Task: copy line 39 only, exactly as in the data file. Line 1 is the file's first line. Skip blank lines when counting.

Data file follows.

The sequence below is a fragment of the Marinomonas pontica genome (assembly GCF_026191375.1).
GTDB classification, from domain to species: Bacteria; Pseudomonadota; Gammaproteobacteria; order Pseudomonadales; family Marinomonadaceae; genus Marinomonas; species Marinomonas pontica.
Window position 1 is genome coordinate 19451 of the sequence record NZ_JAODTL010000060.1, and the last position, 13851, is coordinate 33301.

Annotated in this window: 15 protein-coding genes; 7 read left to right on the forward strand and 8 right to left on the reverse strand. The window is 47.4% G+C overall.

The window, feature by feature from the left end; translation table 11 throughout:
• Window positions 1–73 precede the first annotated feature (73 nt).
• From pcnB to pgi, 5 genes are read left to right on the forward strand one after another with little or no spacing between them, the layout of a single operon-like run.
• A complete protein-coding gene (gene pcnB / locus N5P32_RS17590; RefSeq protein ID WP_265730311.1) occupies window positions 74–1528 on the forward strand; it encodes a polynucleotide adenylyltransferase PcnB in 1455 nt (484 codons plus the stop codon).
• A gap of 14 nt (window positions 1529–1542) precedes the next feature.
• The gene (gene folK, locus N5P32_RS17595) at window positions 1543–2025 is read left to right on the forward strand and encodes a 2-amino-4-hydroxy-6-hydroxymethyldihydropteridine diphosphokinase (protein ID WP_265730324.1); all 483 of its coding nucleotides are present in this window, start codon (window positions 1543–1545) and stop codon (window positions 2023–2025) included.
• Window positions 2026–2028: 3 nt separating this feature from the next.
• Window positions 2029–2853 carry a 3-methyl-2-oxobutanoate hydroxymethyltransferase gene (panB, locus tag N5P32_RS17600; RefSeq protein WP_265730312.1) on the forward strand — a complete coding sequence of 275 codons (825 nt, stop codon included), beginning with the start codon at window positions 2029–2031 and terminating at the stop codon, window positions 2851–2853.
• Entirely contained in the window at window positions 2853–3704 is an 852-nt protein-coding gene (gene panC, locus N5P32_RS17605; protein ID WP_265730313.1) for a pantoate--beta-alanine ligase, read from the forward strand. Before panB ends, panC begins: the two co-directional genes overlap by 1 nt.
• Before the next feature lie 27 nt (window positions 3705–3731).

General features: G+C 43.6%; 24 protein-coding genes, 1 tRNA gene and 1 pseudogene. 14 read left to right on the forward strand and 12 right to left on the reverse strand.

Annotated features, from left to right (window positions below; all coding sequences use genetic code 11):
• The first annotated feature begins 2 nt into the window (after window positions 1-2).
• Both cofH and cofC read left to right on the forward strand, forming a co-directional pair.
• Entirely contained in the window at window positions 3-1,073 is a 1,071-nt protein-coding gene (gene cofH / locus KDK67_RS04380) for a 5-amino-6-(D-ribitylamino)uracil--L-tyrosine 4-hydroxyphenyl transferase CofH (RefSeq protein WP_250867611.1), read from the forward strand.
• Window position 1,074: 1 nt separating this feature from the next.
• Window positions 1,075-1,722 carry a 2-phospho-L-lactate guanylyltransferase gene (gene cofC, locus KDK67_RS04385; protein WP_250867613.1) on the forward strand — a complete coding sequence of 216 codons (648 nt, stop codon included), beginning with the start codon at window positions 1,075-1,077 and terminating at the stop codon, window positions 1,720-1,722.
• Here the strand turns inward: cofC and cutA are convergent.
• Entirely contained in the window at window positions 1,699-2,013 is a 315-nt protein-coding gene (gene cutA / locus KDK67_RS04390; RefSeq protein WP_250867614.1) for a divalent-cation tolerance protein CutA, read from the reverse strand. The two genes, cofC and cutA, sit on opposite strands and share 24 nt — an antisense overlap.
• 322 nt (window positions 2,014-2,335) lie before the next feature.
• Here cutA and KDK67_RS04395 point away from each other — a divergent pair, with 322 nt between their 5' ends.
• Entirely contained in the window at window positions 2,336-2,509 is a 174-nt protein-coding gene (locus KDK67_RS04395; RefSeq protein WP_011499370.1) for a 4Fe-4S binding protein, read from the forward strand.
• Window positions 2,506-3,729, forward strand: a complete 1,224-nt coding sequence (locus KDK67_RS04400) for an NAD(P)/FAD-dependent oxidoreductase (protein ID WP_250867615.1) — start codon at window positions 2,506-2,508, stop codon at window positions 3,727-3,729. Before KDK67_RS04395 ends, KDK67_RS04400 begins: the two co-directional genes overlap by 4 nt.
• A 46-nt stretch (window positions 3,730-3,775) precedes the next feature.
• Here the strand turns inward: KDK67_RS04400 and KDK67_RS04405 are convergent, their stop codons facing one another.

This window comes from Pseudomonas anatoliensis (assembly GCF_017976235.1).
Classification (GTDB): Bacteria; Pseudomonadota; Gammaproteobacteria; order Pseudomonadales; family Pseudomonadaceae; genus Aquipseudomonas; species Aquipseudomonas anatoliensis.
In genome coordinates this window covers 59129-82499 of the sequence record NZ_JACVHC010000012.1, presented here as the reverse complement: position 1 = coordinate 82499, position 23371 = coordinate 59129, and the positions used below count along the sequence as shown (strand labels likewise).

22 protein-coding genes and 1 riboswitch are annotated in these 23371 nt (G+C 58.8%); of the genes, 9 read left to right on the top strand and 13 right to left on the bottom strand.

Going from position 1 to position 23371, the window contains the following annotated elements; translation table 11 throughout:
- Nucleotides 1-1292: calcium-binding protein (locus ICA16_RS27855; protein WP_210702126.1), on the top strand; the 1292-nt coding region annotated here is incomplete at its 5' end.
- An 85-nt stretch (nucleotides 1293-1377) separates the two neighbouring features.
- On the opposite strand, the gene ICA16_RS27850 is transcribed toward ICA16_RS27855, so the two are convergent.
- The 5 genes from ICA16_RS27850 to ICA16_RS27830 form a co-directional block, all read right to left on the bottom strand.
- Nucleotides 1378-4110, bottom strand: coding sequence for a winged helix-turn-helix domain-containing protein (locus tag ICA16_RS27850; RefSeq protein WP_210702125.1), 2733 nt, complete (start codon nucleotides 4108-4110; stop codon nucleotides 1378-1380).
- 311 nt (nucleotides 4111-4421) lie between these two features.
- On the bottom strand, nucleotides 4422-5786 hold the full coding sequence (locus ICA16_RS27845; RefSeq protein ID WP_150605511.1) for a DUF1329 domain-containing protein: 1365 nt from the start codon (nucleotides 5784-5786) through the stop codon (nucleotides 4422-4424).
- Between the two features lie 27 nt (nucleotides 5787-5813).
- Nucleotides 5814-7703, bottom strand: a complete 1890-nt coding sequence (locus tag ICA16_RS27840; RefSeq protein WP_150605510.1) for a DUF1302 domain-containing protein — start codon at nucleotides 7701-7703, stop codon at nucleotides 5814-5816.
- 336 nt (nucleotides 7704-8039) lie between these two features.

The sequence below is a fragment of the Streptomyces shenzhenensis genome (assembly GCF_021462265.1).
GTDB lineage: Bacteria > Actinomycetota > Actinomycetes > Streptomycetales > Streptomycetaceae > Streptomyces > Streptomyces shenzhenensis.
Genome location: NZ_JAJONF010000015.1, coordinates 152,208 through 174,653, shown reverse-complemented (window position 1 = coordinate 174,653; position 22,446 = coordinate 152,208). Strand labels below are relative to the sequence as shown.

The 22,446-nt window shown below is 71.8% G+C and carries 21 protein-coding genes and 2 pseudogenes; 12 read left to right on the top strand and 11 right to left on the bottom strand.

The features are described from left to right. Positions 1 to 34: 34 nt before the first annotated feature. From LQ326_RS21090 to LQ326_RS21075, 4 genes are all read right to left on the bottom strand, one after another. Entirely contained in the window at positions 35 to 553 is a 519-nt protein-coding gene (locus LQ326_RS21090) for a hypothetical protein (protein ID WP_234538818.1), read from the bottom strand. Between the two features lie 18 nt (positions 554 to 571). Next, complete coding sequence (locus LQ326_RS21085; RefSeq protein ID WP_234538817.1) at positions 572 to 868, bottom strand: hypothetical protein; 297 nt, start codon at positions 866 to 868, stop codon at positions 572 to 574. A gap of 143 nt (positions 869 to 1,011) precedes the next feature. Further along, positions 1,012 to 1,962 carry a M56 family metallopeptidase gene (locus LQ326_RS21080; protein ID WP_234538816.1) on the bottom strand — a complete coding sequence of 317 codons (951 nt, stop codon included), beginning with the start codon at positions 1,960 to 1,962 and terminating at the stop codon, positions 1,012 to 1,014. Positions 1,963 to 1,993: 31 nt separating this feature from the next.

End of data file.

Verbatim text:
- Nucleotides 1378-4110, bottom strand: coding sequence for a winged helix-turn-helix domain-containing protein (locus tag ICA16_RS27850; RefSeq protein WP_210702125.1), 2733 nt, complete (start codon nucleotides 4108-4110; stop codon nucleotides 1378-1380).